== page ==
A skinny post route in football is a receiving pattern that has the receiver start the play running straight down the field only cut slightly towards the middle of the field after ten or fifteen yards.
The skinny post is a variation of a post receiving route. A regular post route is going to include a fourty five degree cut that will have the receiver running towards the goalposts in the center of the opponent’s end zone.
While the skinny post is going to include a much shallower cut to the middle of the field keeping him slightly closer to his sideline than a post would.
The idea behind a skinny post is to find an open area deep down the field. By running this route slightly different than a regular post the receiver hopes to stay in single coverage with the cornerback and avoid the safety waiting in the defensive backfield.
What To Know About Skinny Post Routes
Now that you have learned what a skinny post is in football it’s time to learn a little more about this receiving pattern. Below we will break down some of the key things you need to know about this route.
The “skinny” Break Helps To Avoid The Safety
One of the keys to a skinny post is that the shallow break allows the receiver to avoid a safety sitting in the middle of the field.
On a traditional post, the receiver would run his route right into the middle of the field. If the opposing defense has a safety in that position the quarterback will have to throw into double coverage to complete the pass.
With a skinny post, the receiver is going to be much closer to the sideline. This allows the receiver to work his way in between the outside cornerback and the safety in the middle of the field.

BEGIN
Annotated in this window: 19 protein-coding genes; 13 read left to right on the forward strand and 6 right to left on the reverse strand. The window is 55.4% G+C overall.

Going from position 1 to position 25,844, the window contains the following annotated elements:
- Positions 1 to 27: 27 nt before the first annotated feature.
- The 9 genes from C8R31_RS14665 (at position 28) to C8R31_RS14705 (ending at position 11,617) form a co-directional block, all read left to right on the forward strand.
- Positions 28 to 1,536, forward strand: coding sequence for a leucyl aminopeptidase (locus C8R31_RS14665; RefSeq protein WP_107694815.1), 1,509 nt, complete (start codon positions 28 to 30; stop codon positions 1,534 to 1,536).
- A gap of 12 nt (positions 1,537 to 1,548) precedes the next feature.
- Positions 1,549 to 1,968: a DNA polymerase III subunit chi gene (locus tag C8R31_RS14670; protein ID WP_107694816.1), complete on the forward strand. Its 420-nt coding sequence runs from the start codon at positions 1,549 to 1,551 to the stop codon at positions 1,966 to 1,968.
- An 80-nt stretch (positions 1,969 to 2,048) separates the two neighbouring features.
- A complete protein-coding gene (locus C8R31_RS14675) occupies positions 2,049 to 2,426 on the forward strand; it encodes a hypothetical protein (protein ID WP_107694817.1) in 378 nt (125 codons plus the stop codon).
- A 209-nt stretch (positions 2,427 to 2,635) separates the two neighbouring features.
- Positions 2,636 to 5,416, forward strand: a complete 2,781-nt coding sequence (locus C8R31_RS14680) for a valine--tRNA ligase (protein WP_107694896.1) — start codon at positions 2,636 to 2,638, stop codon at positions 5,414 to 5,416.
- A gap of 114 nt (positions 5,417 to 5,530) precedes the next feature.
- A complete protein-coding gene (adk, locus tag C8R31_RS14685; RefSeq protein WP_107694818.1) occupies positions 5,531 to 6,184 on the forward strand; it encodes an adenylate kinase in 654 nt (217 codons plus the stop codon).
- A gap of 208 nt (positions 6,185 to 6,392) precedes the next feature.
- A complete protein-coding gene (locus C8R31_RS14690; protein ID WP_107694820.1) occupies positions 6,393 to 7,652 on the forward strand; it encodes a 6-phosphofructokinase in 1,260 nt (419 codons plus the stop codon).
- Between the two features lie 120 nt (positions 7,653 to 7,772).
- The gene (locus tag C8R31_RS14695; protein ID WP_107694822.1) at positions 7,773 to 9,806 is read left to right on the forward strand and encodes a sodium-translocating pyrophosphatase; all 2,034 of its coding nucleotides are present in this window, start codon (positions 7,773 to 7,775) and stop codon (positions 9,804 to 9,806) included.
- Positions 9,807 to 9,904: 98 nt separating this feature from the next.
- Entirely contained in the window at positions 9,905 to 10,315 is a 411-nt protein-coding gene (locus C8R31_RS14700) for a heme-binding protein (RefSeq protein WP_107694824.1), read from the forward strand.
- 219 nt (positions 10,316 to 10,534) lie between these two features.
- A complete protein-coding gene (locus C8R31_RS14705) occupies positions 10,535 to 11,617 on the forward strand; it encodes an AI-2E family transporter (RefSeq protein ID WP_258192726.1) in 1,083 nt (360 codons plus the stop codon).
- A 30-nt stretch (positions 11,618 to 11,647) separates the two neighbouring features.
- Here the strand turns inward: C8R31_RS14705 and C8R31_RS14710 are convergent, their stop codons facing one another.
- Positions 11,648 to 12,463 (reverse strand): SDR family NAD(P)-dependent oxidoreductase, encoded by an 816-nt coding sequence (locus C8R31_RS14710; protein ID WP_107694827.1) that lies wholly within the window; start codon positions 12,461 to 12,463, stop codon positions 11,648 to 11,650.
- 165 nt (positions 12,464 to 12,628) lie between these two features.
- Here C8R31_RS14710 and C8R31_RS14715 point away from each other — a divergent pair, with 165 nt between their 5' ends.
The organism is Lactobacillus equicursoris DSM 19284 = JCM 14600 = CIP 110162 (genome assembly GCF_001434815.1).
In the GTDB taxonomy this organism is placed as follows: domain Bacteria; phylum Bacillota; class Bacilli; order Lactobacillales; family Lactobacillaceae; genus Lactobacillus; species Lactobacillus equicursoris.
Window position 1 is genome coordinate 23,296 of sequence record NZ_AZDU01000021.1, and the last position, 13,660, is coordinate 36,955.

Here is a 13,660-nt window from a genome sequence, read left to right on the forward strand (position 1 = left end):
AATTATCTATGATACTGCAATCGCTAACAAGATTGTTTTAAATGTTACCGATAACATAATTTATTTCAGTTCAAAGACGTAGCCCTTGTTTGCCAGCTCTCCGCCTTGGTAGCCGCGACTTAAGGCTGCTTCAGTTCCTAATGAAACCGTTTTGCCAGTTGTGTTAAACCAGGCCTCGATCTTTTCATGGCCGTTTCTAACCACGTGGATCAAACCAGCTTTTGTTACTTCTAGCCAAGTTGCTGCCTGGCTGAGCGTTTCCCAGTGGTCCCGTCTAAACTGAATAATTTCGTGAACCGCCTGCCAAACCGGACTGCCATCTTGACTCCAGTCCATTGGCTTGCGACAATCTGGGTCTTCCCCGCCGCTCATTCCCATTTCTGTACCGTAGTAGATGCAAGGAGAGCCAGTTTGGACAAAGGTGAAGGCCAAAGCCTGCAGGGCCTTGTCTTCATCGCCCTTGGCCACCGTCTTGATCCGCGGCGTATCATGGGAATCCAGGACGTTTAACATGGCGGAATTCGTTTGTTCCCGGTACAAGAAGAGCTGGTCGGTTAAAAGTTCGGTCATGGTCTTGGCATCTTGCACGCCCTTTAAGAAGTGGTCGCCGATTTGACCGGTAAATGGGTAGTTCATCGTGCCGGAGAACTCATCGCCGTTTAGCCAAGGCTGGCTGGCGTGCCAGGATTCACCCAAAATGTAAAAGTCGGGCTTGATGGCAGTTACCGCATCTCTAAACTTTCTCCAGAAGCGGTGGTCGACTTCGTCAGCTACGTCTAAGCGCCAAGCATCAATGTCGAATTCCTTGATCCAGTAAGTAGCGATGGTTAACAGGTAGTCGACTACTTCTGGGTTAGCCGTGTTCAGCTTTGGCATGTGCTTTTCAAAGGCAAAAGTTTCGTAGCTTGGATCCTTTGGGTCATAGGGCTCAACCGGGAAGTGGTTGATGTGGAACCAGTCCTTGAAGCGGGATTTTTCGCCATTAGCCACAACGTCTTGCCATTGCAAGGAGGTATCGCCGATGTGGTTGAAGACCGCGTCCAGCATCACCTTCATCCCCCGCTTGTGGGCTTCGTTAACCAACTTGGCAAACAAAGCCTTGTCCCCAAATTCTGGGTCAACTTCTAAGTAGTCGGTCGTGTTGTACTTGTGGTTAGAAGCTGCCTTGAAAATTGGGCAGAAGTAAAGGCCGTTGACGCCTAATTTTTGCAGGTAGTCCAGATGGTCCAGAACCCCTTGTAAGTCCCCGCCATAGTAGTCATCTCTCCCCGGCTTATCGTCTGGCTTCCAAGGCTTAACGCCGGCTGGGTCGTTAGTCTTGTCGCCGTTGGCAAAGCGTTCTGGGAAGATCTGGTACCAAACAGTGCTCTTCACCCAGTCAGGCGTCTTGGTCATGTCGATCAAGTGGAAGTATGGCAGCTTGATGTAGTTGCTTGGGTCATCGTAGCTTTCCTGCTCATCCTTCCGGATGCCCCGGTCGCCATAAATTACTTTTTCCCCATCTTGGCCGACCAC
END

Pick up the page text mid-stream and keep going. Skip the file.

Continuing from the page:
This change in the route makes it much more difficult for the safety to make it to the receiver in time to break up the pass.
This Route Can Be Run From The Slot
Another thing to know about skinny posts is that they can also be run from the slot. Running a skinny post from the outside is what allows receivers to run this route without ending up in the middle of the field.
When running this route from the slot it plays out more like a regular post. The break on this route will still be “skinny” but since the route starts from the slot a skinny post will still place you in the middle of the field.
In most cases, this route will work if the middle safety has a different assignment. If the safety is sitting in the middle of the field he will easily be able to shut this route down.
But if the safety is watching the tight end or focusing on stopping the route a receiver from the slot should be able to beat his man via a skinny post to the middle of the field.
It Often Works As A Clear Out Route
The skinny post can also be used as a way to clear out defensive backs. As much as every receiver would like to get targets on each route it simply doesn’t happen.
Receivers at some point will have to play the role of clearing out defenders so that their teammates can get open. This often done with go or fly routes.
Using the skinny post is a great way of doing this as it pulls the safeties deep into the defensive backfield. This gives more space to receivers running underneath routes.
This will make it easier for the receivers to get open and will also give them an opportunity to get some yards after the catch.